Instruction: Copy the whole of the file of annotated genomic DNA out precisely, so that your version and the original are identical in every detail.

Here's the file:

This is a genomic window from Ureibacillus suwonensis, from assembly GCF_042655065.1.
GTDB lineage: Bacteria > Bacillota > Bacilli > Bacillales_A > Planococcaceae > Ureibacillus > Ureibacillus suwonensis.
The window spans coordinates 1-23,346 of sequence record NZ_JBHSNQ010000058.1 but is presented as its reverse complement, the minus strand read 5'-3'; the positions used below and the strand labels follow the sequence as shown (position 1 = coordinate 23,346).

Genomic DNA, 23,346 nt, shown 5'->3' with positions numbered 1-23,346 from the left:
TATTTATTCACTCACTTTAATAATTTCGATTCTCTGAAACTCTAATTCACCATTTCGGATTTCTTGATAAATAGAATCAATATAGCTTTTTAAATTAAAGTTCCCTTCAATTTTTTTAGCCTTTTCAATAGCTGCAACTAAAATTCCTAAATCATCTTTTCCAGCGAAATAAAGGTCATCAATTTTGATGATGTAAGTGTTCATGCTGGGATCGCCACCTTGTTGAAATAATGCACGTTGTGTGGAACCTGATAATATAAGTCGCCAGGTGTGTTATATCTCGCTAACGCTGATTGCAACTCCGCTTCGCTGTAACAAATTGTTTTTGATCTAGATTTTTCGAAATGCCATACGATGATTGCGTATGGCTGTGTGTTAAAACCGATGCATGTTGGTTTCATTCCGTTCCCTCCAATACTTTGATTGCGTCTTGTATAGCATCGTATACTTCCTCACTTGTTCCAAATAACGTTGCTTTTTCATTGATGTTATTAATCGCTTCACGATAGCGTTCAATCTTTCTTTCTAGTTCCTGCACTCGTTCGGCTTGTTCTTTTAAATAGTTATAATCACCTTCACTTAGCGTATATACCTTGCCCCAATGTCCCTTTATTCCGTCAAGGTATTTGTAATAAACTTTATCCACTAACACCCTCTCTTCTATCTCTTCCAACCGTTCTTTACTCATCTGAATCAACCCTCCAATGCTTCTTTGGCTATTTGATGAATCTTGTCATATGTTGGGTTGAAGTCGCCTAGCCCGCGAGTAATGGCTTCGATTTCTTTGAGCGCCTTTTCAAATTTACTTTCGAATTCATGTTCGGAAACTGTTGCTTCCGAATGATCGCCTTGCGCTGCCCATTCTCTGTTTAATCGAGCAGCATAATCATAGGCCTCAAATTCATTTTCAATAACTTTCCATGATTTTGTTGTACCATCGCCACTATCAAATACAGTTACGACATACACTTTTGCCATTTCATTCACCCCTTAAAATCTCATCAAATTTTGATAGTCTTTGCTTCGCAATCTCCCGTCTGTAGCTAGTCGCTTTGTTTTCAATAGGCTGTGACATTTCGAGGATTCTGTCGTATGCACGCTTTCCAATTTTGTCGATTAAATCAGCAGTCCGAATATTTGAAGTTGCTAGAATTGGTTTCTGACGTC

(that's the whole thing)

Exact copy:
This is a genomic window from Ureibacillus suwonensis, from assembly GCF_042655065.1.
GTDB lineage: Bacteria > Bacillota > Bacilli > Bacillales_A > Planococcaceae > Ureibacillus > Ureibacillus suwonensis.
The window spans coordinates 1-23,346 of sequence record NZ_JBHSNQ010000058.1 but is presented as its reverse complement, the minus strand read 5'-3'; the positions used below and the strand labels follow the sequence as shown (position 1 = coordinate 23,346).

Genomic DNA, 23,346 nt, shown 5'->3' with positions numbered 1-23,346 from the left:
TATTTATTCACTCACTTTAATAATTTCGATTCTCTGAAACTCTAATTCACCATTTCGGATTTCTTGATAAATAGAATCAATATAGCTTTTTAAATTAAAGTTCCCTTCAATTTTTTTAGCCTTTTCAATAGCTGCAACTAAAATTCCTAAATCATCTTTTCCAGCGAAATAAAGGTCATCAATTTTGATGATGTAAGTGTTCATGCTGGGATCGCCACCTTGTTGAAATAATGCACGTTGTGTGGAACCTGATAATATAAGTCGCCAGGTGTGTTATATCTCGCTAACGCTGATTGCAACTCCGCTTCGCTGTAACAAATTGTTTTTGATCTAGATTTTTCGAAATGCCATACGATGATTGCGTATGGCTGTGTGTTAAAACCGATGCATGTTGGTTTCATTCCGTTCCCTCCAATACTTTGATTGCGTCTTGTATAGCATCGTATACTTCCTCACTTGTTCCAAATAACGTTGCTTTTTCATTGATGTTATTAATCGCTTCACGATAGCGTTCAATCTTTCTTTCTAGTTCCTGCACTCGTTCGGCTTGTTCTTTTAAATAGTTATAATCACCTTCACTTAGCGTATATACCTTGCCCCAATGTCCCTTTATTCCGTCAAGGTATTTGTAATAAACTTTATCCACTAACACCCTCTCTTCTATCTCTTCCAACCGTTCTTTACTCATCTGAATCAACCCTCCAATGCTTCTTTGGCTATTTGATGAATCTTGTCATATGTTGGGTTGAAGTCGCCTAGCCCGCGAGTAATGGCTTCGATTTCTTTGAGCGCCTTTTCAAATTTACTTTCGAATTCATGTTCGGAAACTGTTGCTTCCGAATGATCGCCTTGCGCTGCCCATTCTCTGTTTAATCGAGCAGCATAATCATAGGCCTCAAATTCATTTTCAATAACTTTCCATGATTTTGTTGTACCATCGCCACTATCAAATACAGTTACGACATACACTTTTGCCATTTCATTCACCCCTTAAAATCTCATCAAATTTTGATAGTCTTTGCTTCGCAATCTCCCGTCTGTAGCTAGTCGCTTTGTTTTCAATAGGCTGTGACATTTCGAGGATTCTGTCGTATGCACGCTTTCCAATTTTGTCGATTAAATCAGCAGTCCGAATATTTGAAGTTGCTAGAATTGGTTTCTGACGTC